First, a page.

Manumalo students donate over $1,120 for Haiyan victims
The devastation of Super Typhoon Haiyan that struck the Philippines two weeks ago is being felt by everyone, even the youngest members of the territory’s population. Super typhoon Haiyan, one of the most powerful storms ever to make landfall hit the Philippines on Nov. 8 with winds as high as 190 mph and blew its way across the islands south of Manila.
Yesterday morning, during a one-day fundraising event, the students of Manumalo Baptist Academy in Malaeimi came together to donate whatever they could to help out with relief efforts.
In a matter of hours, Manumalo Baptist Academy - with an enrollment of 606 - managed to rake up $1,120.40 from students who generously donated their lunch money, allowance, and whatever they had and wanted to give.
Manumalo’s Filipino teachers Miriam Mirasol and Veronica Occena presented the donation to Maria Guyapa, a representative of the local Filipino community who was grateful for the meaalofa and expressed gratitude on behalf of their small organization.
Since news of Haiyan’s wrath hit the airwaves, members of the local Filipino community have been busy soliciting donations all over the territory and the response has been sensational, evident through the outpouring of love, words of encouragement, and monetary contributions.
Even the local chapter of the American Red Cross is accepting donations on behalf of the victims.
As of yesterday morning, according to nbcnews.com, the death toll in the Philippines had topped 5,200 and counting. More than 23,000 had been injured and 1,611 were still missing across islands devastated by Haiyan, which is known as ‘Yolanda’ in the Philippines.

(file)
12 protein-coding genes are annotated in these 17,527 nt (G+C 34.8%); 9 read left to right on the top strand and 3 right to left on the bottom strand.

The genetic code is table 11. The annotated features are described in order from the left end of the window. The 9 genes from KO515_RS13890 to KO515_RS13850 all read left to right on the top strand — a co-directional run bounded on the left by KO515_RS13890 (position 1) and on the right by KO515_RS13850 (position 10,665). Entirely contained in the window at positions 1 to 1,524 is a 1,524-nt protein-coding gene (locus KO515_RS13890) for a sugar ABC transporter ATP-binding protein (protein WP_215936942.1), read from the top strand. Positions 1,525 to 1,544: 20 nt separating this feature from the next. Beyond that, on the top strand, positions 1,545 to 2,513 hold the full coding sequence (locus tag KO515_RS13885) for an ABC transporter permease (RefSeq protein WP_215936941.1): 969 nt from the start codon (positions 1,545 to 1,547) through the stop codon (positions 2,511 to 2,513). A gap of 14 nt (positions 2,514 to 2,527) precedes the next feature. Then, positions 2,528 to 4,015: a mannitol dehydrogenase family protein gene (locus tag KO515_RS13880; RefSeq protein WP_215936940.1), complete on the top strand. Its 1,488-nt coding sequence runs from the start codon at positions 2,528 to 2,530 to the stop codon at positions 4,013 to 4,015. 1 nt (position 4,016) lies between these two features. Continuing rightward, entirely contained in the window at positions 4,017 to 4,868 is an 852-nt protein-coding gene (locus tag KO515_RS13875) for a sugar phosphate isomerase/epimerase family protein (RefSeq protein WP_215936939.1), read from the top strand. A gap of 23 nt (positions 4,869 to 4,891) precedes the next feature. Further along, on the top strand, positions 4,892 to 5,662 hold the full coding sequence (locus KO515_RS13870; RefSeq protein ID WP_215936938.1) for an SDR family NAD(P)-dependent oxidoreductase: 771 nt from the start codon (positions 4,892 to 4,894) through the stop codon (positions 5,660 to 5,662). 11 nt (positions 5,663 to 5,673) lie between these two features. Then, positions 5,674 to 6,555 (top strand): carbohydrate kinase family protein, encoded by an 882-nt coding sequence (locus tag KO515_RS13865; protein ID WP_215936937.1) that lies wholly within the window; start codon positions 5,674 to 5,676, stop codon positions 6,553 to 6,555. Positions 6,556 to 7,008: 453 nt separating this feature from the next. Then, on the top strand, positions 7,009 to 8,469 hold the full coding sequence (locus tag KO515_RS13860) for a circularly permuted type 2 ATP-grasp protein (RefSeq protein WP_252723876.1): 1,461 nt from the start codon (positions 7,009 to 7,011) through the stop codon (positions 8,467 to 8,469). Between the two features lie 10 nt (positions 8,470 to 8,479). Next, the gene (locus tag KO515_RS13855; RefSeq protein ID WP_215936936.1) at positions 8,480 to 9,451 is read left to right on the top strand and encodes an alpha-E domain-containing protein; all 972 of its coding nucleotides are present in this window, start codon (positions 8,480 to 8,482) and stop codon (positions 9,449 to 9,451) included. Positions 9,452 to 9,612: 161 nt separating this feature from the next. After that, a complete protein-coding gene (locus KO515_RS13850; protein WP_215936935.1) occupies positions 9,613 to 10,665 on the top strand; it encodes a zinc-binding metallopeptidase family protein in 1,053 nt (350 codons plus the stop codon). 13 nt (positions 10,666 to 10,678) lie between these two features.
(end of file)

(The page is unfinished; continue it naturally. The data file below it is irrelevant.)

A reported 800,000 people were able to evacuate their homes, but the storm nonetheless “damaged millions of dollars worth of crops and infrastructure, destroyed half-a-million homes, and affected more than 10 million people.”
Additionally, “Some 4.3 million people were said to have been displaced— one million of whom were children,” nbcnews.com reports.
The total cost of the damage is pegged at more than $288 million, with around $112 million of it being damaged crops, and $100 million damage to livestock and fisheries.
The U.S. is one of about two dozen governments who have sent aid to the Philippines.
According to an online tracker, a United Nations appeal for $301 million in relief aid has so far raised $131 million.
Samoa News spoke to several local Filipino seamstresses and domestic workers who are hopeful that their family members are at least getting by.
One local Filipino seamstress said she is grateful that the storm didn’t affect her family, as they reside on an island that wasn’t in the direct path of Haiyan. Another local Filipino said that although his family was not affected, his wife’s family is hurting right now, as their home was completely damaged and they are relying on relief efforts for food and shelter.
Major Reynaldo Balido, spokesman for the Philippines National Disaster Risk Reduction and Management Council (NDRRMC), told NBC News yesterday that they are on their third round of distributing relief.